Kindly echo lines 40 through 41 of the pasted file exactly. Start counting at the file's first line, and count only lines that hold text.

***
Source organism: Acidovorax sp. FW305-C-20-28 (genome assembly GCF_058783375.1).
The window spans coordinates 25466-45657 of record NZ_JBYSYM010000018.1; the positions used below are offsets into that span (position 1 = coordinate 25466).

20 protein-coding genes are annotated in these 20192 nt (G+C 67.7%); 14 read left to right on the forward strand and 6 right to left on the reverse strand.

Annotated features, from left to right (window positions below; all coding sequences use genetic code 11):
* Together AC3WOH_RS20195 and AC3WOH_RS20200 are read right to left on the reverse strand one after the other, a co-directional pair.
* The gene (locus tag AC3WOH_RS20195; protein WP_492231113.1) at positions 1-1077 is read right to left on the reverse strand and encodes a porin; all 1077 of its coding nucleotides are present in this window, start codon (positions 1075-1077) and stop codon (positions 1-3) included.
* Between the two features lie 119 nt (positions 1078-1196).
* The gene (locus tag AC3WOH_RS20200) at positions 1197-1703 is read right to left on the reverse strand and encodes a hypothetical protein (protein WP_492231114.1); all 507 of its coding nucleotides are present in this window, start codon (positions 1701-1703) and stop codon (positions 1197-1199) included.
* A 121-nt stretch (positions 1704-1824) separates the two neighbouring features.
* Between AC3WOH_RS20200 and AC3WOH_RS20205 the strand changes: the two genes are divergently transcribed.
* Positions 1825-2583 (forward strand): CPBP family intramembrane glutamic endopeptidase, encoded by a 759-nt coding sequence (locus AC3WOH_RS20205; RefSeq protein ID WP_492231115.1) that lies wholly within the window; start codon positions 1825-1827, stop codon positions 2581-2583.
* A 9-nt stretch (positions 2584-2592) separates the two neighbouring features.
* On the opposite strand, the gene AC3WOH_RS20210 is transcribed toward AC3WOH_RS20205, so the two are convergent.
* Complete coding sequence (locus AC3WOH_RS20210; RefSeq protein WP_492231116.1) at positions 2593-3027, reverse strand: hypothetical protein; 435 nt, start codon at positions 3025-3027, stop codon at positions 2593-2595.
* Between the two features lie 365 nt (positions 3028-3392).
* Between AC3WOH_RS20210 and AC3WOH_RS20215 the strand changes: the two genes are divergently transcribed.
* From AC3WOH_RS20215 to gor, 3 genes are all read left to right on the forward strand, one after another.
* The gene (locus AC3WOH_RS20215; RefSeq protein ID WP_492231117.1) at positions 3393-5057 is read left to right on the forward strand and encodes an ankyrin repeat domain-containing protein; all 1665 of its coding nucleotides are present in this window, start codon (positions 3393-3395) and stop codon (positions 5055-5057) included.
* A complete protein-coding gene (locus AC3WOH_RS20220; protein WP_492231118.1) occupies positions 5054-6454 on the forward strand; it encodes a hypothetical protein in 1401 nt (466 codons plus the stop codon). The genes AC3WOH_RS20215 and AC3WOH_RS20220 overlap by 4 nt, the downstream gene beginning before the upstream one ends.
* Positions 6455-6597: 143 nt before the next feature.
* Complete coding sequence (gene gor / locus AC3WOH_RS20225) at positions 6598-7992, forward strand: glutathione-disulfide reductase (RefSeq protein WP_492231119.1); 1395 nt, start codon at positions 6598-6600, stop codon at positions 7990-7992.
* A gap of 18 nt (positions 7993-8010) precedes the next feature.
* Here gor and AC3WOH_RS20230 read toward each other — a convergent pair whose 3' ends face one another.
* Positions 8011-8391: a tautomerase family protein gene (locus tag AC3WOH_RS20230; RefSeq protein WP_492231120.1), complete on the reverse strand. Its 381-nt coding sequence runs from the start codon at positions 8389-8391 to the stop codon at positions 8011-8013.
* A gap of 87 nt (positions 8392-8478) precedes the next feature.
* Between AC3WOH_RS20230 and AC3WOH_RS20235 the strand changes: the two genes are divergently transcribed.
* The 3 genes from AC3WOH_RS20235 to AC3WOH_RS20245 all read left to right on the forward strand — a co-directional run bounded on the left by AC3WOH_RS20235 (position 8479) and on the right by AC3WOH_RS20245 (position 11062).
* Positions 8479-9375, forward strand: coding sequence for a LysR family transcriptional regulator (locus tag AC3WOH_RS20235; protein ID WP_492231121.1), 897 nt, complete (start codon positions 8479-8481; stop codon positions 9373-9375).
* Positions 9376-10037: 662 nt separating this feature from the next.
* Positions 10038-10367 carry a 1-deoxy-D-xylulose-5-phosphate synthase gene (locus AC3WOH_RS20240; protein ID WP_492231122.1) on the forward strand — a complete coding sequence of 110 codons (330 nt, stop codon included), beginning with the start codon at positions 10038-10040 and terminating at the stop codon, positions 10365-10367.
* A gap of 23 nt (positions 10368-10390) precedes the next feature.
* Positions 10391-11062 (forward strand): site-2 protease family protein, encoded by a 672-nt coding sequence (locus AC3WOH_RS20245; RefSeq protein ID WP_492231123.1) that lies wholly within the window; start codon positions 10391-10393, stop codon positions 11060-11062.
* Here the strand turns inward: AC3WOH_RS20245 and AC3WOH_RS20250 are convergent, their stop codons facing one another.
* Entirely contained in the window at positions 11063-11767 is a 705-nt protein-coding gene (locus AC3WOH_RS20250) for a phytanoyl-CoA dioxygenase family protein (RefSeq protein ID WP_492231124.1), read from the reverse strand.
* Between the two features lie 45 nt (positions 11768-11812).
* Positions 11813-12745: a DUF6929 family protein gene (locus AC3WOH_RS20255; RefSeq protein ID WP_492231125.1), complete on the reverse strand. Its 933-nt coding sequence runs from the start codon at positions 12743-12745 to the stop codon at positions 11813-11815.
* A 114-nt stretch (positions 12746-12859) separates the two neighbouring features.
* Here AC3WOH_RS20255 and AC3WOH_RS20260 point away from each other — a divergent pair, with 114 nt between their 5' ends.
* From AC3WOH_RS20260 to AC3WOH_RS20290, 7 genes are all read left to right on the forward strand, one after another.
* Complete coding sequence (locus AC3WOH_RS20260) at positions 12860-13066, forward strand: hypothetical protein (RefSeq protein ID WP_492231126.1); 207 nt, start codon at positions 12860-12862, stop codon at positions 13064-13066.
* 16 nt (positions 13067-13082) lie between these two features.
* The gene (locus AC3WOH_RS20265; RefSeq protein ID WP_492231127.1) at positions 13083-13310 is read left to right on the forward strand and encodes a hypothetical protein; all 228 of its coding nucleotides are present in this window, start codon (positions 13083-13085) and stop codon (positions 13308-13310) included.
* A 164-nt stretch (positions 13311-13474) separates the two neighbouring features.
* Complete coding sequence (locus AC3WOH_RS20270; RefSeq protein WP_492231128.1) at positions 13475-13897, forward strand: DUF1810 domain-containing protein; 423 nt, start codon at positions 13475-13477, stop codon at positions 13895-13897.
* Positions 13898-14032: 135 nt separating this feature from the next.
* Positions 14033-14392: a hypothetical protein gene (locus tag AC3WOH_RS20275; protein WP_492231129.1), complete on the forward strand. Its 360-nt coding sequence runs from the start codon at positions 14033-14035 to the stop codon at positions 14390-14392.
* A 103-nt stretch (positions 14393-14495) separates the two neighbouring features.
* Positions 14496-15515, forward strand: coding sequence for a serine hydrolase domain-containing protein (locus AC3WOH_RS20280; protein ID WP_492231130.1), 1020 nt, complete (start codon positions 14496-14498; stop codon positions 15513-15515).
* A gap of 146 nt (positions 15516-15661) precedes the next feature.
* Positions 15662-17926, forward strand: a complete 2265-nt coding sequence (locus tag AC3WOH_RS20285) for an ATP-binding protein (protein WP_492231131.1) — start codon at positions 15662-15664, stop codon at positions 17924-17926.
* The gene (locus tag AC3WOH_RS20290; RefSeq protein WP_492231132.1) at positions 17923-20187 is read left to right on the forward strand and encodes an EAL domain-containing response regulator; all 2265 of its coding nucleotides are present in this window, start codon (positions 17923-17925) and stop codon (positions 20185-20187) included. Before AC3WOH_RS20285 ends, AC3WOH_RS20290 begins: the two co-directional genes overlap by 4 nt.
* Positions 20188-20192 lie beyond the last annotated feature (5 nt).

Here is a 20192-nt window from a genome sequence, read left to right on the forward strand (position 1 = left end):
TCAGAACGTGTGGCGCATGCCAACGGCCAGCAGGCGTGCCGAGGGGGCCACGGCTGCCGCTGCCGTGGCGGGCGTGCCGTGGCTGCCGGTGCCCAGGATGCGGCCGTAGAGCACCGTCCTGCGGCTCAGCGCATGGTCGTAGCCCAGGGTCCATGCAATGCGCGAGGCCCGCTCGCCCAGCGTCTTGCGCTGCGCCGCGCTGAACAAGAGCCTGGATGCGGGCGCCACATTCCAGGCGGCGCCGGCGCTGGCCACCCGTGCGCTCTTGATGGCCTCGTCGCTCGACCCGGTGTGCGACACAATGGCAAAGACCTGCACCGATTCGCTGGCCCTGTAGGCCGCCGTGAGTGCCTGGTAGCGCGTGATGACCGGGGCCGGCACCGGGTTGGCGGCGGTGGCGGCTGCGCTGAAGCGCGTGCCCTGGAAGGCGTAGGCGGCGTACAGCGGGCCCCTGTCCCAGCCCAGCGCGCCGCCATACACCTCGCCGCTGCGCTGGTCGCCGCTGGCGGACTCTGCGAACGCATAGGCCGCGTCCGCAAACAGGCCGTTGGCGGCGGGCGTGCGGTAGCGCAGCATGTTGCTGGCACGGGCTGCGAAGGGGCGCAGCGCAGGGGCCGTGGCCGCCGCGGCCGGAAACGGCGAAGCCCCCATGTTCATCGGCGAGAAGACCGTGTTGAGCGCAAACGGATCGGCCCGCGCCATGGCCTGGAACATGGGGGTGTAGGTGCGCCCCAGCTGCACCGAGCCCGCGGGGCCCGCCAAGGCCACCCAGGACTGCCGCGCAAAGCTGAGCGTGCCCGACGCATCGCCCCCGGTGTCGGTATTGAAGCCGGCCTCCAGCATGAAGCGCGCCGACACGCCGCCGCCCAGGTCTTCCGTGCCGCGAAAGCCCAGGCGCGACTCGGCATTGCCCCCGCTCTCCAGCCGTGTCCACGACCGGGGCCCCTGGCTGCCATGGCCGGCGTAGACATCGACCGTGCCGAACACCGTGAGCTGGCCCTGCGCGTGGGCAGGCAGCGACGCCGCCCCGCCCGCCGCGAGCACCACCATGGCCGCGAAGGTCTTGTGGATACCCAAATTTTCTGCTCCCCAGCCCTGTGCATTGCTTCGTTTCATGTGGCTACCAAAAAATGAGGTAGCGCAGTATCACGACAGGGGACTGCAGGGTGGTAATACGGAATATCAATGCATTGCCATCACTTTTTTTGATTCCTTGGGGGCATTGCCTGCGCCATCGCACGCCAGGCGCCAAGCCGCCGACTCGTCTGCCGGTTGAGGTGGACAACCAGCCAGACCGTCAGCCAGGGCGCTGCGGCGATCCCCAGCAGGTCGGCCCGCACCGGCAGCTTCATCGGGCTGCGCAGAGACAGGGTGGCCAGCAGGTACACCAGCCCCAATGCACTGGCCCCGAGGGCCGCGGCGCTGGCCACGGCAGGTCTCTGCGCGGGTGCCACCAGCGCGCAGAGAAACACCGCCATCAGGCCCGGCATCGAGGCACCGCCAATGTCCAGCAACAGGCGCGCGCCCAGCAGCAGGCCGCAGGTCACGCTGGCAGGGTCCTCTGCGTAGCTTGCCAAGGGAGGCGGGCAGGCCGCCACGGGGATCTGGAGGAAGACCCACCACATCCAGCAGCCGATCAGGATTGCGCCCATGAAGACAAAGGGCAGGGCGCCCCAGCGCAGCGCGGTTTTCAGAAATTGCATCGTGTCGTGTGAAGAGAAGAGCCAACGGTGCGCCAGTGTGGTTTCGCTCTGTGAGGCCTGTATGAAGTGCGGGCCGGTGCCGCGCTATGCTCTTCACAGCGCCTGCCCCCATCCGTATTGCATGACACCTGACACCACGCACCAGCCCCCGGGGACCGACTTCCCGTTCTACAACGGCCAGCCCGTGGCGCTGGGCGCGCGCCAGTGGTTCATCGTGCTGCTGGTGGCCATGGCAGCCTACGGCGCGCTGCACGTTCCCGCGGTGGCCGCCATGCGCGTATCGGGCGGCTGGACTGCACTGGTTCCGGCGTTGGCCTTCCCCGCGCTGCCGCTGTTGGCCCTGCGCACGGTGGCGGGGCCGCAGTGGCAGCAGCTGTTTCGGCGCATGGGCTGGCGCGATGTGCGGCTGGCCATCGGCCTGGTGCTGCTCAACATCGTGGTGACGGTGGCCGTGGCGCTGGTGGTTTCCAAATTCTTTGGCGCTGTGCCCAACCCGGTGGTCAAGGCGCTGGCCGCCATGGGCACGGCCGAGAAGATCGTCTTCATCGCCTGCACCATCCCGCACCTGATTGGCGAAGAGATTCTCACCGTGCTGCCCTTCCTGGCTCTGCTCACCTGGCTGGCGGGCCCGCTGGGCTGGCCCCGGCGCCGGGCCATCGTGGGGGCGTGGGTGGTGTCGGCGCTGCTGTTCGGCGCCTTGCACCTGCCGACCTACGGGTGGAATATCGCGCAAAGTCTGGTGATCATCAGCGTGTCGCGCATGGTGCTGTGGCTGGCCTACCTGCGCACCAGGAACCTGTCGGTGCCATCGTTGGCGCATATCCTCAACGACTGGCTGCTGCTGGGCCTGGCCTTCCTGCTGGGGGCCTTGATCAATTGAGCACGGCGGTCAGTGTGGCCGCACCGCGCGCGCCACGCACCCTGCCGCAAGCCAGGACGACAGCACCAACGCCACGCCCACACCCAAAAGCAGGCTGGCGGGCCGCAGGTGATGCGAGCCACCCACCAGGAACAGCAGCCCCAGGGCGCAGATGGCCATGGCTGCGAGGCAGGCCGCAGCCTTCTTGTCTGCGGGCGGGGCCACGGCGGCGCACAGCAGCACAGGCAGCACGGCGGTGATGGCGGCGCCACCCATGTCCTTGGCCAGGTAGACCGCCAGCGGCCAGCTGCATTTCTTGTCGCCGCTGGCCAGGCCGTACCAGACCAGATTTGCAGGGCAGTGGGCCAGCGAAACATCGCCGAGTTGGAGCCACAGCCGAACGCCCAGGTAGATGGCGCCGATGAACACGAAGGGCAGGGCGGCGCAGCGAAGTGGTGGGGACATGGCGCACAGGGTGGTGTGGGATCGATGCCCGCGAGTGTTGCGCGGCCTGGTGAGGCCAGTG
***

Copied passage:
* Complete coding sequence (locus AC3WOH_RS20260) at positions 12860-13066, forward strand: hypothetical protein (RefSeq protein ID WP_492231126.1); 207 nt, start codon at positions 12860-12862, stop codon at positions 13064-13066.
* 16 nt (positions 13067-13082) lie between these two features.